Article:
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Jazz rebel Chris Jarrett concert to benefit Solebury School


He is a rebel with a riff.

This piano man is far from the mainstream, but Chris Jarrett sets the tone for what Solebury School knows will be a signature soiree when the composer/pianist returns to his alma mater, Class of ‘74, on Friday for a benefit concert reflecting Jarrett’s jarful of international accolades and accomplishments.

The Allentown native, now 68, has been ensconced in Germany for decades, finding a home there for his musical gems — jarring distillations of jazz, classical, avant-garde, ethnic and erudite music that have made him instrumental on the world sound stage.

The onetime Bucks County pre-college kid has bucked the banal that other performers/composers occasionally encounter over long careers.

What is common to Jarrett’s compositions is a qualitative commotion of feelings, intellect and smart syncopation of style and emotional stamina.

However, when he reflects on his past, Jarrett portrays a pastiche of pans, pains and pluses that were not always a joyful noise:

“I was going to a private school in the Poconos, which had actually been closed down by the FBI because of illicit anti-war activities,” he remembers. “That school, however, took us to various other private schools they thought we could like. I liked Solebury. It wasn’t easy because my family was quite poor.”

But the Jarretts found a pocket of empathy there, “and I received a scholarship.”

It was, he recalls, an enriching experience.

“I was very active at Solebury — the place, the teachers and many of the students combined to grant me my first positive collective experience,” he said. “I had, ‘till then, always been academically interested; music, literature, languages, history and mathematics as well — just not so much up the natural sciences road, and the teachers (especially in English literature and Latin) were unforgettable characters and great pedagogues.”

But even before then, music was his muse. At age 8, “I already loved Stockhausen, Henze and Penderecki along with Coleman Hawkins and Peter, Paul and Mary. I decided at a very young age to look into music and literature with a critical and societally valid bent. This was perhaps also due to the fact that I had already, at a young age, lived through some domestic tragedies related to our family’s disagreement with the Vietnam War, and had, myself, had a lot of experience as the scapegoat of the family.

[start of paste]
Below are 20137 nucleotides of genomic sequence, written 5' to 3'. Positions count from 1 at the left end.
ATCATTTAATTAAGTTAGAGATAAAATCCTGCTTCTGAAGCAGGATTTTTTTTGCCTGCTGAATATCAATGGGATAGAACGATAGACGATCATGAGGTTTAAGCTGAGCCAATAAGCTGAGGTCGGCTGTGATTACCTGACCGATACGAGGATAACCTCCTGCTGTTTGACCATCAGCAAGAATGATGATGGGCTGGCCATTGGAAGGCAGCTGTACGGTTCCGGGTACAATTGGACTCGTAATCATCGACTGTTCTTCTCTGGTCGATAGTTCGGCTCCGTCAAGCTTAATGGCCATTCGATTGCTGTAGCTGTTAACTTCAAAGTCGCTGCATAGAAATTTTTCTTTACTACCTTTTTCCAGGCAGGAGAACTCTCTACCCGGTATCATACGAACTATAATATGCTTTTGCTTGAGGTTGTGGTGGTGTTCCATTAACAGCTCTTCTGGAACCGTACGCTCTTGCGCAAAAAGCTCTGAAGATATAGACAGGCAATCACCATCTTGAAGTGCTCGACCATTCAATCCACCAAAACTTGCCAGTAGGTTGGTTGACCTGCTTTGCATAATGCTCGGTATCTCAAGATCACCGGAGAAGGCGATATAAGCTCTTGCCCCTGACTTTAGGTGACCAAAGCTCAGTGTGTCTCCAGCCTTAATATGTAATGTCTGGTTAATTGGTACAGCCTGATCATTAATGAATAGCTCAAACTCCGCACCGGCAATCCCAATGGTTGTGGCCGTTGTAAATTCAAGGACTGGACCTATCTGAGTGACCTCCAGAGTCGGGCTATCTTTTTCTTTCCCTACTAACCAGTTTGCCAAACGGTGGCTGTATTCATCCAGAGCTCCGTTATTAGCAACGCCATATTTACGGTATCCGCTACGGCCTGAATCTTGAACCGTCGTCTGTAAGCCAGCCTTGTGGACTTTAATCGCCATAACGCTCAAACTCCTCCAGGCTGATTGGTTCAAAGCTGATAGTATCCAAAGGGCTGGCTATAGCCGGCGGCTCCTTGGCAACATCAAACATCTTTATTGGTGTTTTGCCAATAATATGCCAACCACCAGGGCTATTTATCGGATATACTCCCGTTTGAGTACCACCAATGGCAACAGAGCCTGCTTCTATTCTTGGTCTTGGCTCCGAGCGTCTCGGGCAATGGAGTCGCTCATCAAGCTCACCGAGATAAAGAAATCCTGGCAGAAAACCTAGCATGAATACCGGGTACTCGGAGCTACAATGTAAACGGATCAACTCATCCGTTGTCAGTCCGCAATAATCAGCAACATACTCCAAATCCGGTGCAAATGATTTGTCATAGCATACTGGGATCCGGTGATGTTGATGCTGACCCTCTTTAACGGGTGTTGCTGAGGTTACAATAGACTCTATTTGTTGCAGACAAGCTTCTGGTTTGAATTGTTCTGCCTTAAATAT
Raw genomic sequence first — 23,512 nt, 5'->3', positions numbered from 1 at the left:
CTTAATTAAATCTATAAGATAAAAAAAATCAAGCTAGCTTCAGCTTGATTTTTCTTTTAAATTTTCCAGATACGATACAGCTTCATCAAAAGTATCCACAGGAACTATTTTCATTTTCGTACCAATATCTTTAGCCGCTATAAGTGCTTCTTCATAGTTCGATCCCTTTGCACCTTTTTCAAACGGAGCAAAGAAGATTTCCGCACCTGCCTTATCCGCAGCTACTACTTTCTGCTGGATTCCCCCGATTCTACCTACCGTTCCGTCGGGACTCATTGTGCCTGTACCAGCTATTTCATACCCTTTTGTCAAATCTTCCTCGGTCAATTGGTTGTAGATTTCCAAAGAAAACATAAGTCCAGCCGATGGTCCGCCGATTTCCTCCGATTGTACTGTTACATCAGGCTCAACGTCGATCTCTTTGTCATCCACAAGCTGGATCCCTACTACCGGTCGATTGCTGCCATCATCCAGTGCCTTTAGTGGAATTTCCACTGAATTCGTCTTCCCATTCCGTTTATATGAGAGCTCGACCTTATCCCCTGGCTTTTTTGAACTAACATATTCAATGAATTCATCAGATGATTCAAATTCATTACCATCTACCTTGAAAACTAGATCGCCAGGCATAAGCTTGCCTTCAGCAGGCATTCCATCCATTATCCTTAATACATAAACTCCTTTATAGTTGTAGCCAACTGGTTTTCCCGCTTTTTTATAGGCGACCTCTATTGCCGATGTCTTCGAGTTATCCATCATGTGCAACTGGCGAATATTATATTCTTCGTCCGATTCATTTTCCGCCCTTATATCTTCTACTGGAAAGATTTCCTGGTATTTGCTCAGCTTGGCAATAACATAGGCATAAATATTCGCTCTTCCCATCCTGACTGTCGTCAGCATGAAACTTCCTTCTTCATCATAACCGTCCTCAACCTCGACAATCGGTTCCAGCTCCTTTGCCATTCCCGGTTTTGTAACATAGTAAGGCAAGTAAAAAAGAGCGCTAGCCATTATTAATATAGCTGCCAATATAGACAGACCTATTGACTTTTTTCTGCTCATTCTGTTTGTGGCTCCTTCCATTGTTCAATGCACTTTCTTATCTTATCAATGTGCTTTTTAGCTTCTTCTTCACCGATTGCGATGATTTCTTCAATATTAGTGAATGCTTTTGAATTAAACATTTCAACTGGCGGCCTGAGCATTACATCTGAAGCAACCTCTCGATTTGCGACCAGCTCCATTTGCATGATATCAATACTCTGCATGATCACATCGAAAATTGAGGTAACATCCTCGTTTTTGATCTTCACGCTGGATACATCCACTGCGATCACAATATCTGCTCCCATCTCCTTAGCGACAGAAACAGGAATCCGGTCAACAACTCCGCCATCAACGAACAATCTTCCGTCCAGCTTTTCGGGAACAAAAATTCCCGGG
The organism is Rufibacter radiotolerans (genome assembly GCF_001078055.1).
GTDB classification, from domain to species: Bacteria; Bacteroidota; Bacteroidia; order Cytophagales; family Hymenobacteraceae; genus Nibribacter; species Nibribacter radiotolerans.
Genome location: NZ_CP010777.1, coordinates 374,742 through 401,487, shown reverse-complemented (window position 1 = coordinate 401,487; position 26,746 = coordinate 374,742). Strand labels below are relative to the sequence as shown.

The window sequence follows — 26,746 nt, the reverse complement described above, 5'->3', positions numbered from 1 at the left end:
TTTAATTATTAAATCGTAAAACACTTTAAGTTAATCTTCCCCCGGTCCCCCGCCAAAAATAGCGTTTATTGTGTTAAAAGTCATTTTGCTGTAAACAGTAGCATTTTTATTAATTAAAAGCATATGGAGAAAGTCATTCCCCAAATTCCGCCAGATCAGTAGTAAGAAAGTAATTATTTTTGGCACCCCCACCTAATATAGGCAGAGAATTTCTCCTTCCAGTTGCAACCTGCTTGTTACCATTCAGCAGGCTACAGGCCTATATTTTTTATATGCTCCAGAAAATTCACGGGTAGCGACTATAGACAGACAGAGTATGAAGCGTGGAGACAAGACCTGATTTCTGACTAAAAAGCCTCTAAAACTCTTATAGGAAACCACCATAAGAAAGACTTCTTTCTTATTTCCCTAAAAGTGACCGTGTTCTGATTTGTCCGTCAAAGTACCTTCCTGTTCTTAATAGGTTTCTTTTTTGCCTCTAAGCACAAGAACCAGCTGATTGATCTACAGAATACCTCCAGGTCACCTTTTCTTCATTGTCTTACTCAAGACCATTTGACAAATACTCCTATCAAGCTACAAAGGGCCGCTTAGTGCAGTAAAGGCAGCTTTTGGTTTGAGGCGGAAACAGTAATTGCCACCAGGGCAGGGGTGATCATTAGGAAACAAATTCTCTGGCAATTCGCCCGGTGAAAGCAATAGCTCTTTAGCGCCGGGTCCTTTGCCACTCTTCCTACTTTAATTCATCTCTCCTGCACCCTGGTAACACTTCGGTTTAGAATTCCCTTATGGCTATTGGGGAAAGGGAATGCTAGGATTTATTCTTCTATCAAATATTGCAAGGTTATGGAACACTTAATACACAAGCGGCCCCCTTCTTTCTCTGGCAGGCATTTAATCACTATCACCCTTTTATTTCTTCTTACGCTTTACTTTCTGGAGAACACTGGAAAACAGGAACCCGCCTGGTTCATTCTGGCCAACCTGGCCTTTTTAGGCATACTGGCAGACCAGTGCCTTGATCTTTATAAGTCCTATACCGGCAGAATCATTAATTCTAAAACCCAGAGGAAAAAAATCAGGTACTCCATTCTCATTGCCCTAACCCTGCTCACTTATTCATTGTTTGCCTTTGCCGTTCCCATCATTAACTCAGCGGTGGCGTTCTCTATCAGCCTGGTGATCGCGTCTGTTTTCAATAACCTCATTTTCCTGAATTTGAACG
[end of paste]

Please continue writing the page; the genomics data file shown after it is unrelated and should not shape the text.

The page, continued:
“Thank God, I have always had the strength to pull out of difficult situations, and music is one of those ways out — at the same time I feel it is important to communicate (my) reality through music.”

What is real is an oeuvre of honors and applause for such compositions as “For Anne Frank,” a ballet in 1985.

Six years ago, he married home life and harmony in concert with his longtime wife, Martina Cokrov Jarret, performing as a duo piano dynamic.

And, now, this weekend, it all hits home in a related way, with Solebury part of Jarrett’s sense of soul music: What does it mean to come back home and do this benefit?

“It means a lot,” he said. “It is a wonderful opportunity to express my feelings to my old friends through the means in which I do it best — music. I also definitely want to show my solidarity and support for the high standards Solebury has set and is setting as a school.” (The concert benefits the school’s music department.)

Music is no stranger to the Jarrett family legacy. He and brother Keith — one of the true living legends of jazz — had instrumental parts to play in their own individual musical developments.

“Well, Keith influenced me and — believe it or not — I, him as well,” he said of his decade older sibling. “I listened often to his practicing (Schumann, Beethoven, etc.) as a child, and we even discussed this music when I was very small. I never liked his jazzier stuff and was one of a few people who tried to get him to perform more solo — which he famously did.”

The younger Jarrett sang the praises of those who taught him at Solebury. The late “David Leshan was one of the best teachers I ever had, and Peter Brodie was an inspiration in many ways — I have actually written an opera about the English poet John Donne, which may never have come to pass without his early influence.”

Michael Elkin is a playwright, theater critic and novelist who lives in Abington. He writes columns about theater and the arts.

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